I Love Coffee, Cape-based social enterprise that trains and employs deaf baristas as frontline staff, has embarked on a bold expansion to see as many as five new outlets opening in the next twelve months.

After their successful move to the Publicis Building in Harrington Street earlier this year, where the company now functions as the in-house catering and coffee provider for the ten agencies based there, the I Love Coffee team have big plans for the future.

“We are busy setting up a flagship site in Strand Street and are in negotiations to open outlets in a hospital in Joburg, at the head office of a global fitness brand as well as another location in the Cape,” explained Mike Morritt-Smith, I Love Coffee’s CFO.

A little over a year ago, I Love Coffee had just one barista and who operated from a small site in Claremont, with this in mind their current growth landscape is truly remarkable and show the dedication and understanding of the two directors who brought the company to where it is now.

According to co-founder and head of marketing and staff development, Gary Hopkins, Mike was instrumental in setting up Truth coffee and knows more than most about how to grow a coffee brand and consistently deliver an exceptional product. “We both know that our story sometimes gets our foot in the door, but it is our overall offering that will keep us there,” said Hopkins.
The story is quite remarkable. Whilst exploring various social enterprise models, Gary was introduced to the social challenges facing the Deaf Community – non-recognition of sign language; comparatively poor levels of education; widespread unemployment and marginalisation – and the idea of coffee hit home as a way of helping people with and without disabilities spend time together.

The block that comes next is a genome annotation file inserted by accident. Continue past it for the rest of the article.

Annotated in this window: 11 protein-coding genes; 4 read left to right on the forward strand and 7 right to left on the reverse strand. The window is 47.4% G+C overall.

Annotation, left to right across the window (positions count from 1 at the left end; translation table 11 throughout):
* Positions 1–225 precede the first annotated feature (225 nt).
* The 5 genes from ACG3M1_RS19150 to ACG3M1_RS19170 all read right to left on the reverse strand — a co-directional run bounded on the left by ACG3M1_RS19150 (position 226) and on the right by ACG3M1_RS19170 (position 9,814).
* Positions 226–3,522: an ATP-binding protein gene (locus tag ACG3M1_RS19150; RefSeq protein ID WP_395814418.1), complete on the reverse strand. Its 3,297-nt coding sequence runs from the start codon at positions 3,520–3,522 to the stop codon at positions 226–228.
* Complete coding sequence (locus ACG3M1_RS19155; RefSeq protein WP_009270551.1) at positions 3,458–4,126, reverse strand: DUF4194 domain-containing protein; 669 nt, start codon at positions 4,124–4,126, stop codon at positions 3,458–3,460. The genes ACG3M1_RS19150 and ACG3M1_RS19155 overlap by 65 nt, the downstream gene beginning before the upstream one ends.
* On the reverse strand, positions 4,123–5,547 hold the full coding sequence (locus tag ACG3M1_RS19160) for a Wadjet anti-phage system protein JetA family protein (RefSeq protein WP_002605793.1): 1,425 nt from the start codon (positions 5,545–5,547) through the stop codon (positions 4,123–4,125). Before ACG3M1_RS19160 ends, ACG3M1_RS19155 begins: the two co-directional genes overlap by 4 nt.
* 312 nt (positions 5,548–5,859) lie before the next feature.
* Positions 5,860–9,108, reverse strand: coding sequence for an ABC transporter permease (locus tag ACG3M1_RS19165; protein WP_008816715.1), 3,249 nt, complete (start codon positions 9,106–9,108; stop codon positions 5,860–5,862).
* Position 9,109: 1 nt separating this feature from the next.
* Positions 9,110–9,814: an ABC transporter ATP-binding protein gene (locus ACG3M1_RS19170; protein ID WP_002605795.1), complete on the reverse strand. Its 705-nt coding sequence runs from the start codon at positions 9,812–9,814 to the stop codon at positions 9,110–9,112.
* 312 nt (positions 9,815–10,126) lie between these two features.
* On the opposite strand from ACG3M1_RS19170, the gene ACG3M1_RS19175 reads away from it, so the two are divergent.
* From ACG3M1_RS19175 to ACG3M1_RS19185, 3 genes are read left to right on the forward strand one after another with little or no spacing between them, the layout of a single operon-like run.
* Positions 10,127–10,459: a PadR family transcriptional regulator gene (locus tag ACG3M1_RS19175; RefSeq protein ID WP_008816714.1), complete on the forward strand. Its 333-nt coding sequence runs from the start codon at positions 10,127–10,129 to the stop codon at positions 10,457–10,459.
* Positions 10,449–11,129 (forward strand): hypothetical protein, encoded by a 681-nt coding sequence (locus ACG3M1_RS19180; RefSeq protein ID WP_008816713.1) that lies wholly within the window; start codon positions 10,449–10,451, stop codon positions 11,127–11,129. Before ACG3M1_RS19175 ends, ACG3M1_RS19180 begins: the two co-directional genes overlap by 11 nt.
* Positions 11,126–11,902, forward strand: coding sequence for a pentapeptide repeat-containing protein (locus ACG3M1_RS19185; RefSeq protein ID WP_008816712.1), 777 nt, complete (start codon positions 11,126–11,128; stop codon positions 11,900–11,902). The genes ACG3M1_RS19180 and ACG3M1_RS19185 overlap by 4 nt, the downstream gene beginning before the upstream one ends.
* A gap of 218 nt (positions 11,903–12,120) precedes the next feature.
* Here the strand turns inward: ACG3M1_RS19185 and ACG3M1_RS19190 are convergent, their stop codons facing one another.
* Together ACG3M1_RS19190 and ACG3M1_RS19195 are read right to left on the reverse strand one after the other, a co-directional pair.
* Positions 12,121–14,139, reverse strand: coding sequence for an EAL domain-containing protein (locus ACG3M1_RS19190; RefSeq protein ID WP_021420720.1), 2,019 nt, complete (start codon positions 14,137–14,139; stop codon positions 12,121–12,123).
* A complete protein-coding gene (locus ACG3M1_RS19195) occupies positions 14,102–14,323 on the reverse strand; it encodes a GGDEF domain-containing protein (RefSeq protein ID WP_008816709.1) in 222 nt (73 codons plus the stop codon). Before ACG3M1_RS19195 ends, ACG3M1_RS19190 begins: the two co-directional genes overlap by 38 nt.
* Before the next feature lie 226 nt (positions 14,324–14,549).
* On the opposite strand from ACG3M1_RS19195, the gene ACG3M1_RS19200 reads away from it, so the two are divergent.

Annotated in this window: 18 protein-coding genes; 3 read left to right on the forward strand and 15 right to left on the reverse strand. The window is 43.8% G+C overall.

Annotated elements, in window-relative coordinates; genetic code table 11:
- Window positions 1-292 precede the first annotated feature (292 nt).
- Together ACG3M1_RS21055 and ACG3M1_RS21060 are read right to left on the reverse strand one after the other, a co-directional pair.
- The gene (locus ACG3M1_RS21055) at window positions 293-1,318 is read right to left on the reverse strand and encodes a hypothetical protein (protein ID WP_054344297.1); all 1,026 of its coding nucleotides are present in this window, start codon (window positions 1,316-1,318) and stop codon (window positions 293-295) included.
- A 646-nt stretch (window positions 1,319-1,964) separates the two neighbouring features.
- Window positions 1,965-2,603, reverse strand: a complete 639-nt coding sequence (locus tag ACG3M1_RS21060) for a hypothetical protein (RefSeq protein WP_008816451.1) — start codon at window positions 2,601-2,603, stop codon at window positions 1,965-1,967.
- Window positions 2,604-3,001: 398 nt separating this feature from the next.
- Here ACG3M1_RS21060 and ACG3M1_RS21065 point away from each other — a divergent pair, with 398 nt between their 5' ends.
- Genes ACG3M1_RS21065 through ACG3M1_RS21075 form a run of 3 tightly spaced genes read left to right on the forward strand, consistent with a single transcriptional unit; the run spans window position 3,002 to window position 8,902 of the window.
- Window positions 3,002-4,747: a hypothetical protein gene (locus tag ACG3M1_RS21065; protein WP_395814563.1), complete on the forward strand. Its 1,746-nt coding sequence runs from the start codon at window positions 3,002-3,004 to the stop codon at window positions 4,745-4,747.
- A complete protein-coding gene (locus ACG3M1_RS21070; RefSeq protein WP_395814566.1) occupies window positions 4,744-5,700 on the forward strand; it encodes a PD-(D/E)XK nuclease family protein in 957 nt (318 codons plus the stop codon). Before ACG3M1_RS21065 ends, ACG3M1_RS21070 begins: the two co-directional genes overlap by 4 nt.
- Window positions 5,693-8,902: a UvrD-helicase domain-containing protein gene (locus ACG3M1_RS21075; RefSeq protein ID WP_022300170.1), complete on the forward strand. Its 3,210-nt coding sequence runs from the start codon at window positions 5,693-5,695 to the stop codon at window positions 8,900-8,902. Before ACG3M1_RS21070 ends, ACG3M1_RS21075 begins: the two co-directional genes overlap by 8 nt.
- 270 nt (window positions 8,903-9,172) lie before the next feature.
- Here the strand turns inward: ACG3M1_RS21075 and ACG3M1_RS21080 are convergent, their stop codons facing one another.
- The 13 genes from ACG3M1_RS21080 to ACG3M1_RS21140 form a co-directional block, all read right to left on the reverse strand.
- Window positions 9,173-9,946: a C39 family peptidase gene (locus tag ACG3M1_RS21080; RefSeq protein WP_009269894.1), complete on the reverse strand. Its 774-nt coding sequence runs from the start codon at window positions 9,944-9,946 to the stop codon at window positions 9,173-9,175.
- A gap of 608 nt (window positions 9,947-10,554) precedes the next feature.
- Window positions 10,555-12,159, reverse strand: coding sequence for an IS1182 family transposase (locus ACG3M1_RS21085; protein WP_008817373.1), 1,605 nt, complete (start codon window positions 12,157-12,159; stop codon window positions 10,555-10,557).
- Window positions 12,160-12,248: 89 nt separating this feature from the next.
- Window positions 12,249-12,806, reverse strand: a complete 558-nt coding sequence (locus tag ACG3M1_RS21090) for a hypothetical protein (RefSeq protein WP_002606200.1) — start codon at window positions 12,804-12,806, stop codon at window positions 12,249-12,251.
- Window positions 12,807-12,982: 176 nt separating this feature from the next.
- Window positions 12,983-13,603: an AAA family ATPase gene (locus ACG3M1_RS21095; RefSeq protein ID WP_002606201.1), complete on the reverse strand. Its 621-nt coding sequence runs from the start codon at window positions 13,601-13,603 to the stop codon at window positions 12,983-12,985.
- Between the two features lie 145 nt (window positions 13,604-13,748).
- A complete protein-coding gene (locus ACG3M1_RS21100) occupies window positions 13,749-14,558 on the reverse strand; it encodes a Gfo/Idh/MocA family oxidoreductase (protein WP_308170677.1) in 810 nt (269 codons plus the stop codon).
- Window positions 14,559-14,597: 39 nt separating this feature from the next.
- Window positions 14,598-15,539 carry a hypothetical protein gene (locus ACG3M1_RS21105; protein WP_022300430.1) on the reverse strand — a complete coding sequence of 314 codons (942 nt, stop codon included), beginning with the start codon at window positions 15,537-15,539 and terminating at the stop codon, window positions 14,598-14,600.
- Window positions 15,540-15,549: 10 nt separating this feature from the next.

“Our mission is to normalise Deaf employment, by showcasing the many contributions the Deaf can make to the success of an organisation. Ultimately we’d like to see a network of corporate and retail cafes throughout South Africa,” explained Hopkins.
In spite of the usual challenges that face social enterprises in SA  – the team at I Love Coffee have managed to make a significant impact in a relatively short space of time.
They have directly impacted the lives of 14 staff members who have been or are in their employ, all of whom were unemployed before joining I Love Coffee. They have also served in excess of 700+ corporate clients who at some level can now ‘Sign’ or are at least aware of South African sign language – brochures and video feeds at their tills help educate people on the basics – while some of their customers have even gone on to take formal Sign lessons. The team will soon be offering classes in their cafes.
”Most importantly, the Deaf Community has embraced us and has fed back to us that they have experienced a greater sense of understanding and acceptance within the hearing community through their association with us,” added Hopkins.